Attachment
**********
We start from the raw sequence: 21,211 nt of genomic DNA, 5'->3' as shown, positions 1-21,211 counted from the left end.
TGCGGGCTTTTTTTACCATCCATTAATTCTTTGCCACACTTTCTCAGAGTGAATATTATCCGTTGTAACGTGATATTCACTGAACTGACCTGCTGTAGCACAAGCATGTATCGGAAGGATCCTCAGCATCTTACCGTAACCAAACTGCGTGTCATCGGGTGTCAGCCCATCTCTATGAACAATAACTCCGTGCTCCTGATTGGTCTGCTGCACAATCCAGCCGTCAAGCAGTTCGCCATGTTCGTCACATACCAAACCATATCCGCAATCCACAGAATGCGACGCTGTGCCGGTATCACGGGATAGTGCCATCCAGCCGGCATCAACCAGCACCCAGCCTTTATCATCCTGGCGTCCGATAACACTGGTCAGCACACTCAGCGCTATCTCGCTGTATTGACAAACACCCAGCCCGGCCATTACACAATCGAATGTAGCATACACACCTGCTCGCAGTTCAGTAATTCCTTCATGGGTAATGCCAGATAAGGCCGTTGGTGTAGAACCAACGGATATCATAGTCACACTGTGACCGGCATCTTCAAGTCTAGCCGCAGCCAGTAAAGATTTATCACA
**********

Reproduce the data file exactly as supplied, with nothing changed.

We start from the raw sequence: 21,211 nt of genomic DNA, 5'->3' as shown, positions 1-21,211 counted from the left end.
TGCGGGCTTTTTTTACCATCCATTAATTCTTTGCCACACTTTCTCAGAGTGAATATTATCCGTTGTAACGTGATATTCACTGAACTGACCTGCTGTAGCACAAGCATGTATCGGAAGGATCCTCAGCATCTTACCGTAACCAAACTGCGTGTCATCGGGTGTCAGCCCATCTCTATGAACAATAACTCCGTGCTCCTGATTGGTCTGCTGCACAATCCAGCCGTCAAGCAGTTCGCCATGTTCGTCACATACCAAACCATATCCGCAATCCACAGAATGCGACGCTGTGCCGGTATCACGGGATAGTGCCATCCAGCCGGCATCAACCAGCACCCAGCCTTTATCATCCTGGCGTCCGATAACACTGGTCAGCACACTCAGCGCTATCTCGCTGTATTGACAAACACCCAGCCCGGCCATTACACAATCGAATGTAGCATACACACCTGCTCGCAGTTCAGTAATTCCTTCATGGGTAATGCCAGATAAGGCCGTTGGTGTAGAACCAACGGATATCATAGTCACACTGTGACCGGCATCTTCAAGTCTAGCCGCAGCCAGTAAAGATTTATCACA